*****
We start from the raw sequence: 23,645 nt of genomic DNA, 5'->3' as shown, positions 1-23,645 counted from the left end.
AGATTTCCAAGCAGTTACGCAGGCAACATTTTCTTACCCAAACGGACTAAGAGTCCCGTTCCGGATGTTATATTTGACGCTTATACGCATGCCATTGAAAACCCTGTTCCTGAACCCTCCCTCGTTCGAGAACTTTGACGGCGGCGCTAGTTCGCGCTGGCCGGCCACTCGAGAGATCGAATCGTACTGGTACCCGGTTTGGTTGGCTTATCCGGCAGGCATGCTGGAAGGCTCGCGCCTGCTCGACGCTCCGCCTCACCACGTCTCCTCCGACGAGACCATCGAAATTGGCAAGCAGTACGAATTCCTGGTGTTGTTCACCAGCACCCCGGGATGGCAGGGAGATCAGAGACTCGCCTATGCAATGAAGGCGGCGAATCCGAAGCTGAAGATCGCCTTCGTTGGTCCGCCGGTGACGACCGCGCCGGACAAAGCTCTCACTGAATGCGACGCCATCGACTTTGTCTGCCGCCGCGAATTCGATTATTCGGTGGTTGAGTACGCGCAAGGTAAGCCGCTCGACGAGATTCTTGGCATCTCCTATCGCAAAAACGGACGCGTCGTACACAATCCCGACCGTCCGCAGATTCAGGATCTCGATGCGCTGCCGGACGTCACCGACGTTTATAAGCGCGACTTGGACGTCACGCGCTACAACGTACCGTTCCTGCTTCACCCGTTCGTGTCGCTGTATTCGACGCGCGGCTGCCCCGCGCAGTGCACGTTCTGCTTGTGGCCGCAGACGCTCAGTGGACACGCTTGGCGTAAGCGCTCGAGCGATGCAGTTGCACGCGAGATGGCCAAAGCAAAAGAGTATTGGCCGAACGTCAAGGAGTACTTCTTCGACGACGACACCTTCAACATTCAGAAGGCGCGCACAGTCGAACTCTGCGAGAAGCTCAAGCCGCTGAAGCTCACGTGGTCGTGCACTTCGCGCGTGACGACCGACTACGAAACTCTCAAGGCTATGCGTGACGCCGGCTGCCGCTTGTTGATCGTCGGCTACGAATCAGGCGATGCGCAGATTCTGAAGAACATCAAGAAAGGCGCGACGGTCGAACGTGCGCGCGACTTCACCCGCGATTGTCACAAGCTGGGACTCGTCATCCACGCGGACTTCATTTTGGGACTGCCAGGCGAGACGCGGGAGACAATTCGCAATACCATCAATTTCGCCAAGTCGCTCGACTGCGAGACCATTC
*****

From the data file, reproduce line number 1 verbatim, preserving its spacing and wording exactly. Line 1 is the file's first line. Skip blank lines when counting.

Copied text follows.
We start from the raw sequence: 23,645 nt of genomic DNA, 5'->3' as shown, positions 1-23,645 counted from the left end.